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Thursday, August 22, 2019



When you read that word, what comes to mind? A romantic relationship? A general attitude toward humanity? God? Family love? Friendship? Your feelings about yourself? Something else?

What "Love" means to us at a particular moment says a lot about us: our values and priorities at that moment; our lacks, fulfillments, desires & goals; our attitude(s) in general.

What better yardstick of our lives and our success than the place of Love in the picture?

(You might be able to measure many of the same things with hate, but why go destructive when it's so much more fun to create?)

Monday, July 22, 2019

On Becoming Who We Are

If what you see were always what you get, being a human being would be enough. There would be no need for self-improvements or adjustments of goals, because we "beings" would be rigidly related to existence. But to deal with life as it is, and not just as it appears to a limited "being," we need to grow and adapt, we need to become human becomings. Rigid beings don't fare well in a changing world, as rust, the biological cycle of life, and the evolution of cultural practices demonstrate.

Aside from physical changes beyond our control, our choices and fluid awareness seem to be the characteristics most distinguishing our becoming from our being - and the characteristics that take on the most human of flavors.

Sunday, June 23, 2019

Like “Deviant Urges,” Stereotyping Is Part Of Being Human

How tempting it is to speak or write to people's worst self - to "talk down" to people. For one thing, that worst self is often what they are showing us.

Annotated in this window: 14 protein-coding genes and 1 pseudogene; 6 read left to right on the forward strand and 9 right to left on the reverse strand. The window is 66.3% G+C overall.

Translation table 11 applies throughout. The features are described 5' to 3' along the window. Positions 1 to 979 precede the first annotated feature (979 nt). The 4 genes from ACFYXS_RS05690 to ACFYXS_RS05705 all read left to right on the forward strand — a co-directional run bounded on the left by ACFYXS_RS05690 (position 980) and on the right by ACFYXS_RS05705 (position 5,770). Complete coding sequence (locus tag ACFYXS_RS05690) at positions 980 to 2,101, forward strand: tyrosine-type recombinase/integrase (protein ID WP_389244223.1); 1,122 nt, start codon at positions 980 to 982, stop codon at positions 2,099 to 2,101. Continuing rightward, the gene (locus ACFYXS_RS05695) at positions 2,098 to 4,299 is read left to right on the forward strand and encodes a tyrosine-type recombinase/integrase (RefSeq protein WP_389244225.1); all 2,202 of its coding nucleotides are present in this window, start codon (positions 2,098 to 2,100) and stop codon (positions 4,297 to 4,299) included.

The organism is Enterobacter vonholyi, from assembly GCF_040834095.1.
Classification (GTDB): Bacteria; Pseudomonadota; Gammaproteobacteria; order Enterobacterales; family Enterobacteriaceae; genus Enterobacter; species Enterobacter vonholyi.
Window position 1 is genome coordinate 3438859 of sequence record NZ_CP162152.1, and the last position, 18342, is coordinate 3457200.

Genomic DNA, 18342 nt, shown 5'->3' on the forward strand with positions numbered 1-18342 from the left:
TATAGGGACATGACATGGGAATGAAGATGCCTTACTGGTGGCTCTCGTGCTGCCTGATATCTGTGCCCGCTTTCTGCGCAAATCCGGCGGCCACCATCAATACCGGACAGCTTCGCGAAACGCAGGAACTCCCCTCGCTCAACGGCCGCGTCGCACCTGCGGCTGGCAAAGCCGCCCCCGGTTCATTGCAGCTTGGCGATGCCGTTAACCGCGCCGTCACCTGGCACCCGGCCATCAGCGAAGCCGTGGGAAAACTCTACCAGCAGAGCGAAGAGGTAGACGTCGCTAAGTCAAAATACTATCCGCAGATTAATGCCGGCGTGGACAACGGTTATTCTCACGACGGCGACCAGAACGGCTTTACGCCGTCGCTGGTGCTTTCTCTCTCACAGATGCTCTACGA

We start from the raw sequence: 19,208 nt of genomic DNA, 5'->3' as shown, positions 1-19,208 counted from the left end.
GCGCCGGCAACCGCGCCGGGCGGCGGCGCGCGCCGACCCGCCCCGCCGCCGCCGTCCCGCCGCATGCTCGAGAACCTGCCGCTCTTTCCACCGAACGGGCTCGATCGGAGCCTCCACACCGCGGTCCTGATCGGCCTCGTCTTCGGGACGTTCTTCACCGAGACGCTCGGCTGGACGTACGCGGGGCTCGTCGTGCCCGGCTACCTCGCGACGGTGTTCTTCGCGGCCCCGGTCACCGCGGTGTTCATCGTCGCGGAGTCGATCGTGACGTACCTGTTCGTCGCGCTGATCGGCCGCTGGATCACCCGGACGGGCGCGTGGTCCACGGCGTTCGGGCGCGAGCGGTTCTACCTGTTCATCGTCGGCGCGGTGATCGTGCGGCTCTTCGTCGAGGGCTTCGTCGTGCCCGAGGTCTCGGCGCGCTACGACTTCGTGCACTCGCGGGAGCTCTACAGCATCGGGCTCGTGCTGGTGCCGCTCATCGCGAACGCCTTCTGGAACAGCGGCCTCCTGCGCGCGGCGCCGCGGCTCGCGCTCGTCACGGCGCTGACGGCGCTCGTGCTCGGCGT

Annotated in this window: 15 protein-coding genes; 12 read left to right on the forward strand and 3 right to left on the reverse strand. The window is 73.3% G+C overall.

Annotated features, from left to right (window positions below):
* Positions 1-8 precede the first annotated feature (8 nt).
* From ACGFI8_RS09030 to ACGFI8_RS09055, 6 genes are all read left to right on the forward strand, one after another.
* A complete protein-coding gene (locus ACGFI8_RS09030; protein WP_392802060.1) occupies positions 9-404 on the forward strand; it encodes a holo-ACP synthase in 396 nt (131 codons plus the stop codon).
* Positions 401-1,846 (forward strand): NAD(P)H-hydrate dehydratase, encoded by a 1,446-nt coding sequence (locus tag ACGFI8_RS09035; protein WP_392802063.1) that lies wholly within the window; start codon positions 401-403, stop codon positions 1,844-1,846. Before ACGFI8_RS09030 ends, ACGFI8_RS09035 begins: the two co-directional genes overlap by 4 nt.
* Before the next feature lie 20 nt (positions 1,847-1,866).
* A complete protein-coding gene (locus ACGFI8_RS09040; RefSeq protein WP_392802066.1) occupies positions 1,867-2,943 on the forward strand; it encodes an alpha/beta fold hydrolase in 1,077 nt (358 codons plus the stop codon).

I think the real obstacle to addressing the best self of other people is our inability or unwillingness to identify things we have in common with them. Or we fail to identify things our agendas have in common.

For example, I will probably always face unwillingness to hear about the many times I've sensed a fiery spark of gorgeous Divine humanity in people who have committed sexual atrocities against children because so many people refuse to fully accept that child abusers have the same human ability to choose we all do. It's much easier to categorize some people as incurable "them"s than to squarely face the many times we ourselves were tempted by and even gave into unhealthy urges.

So it's very easy for me to dismiss good-hearted people as ignorant, stupid, or even evil just because they have so far remained closed to the humanity of people they only know third-hand. It's especially easy because I've been called everything in the book myself by such people.

But more stereotyping of them by me won't help my messages get through; only connecting on a human level can ever do that. Same thing goes for reforming the "bad guys," in my opinion.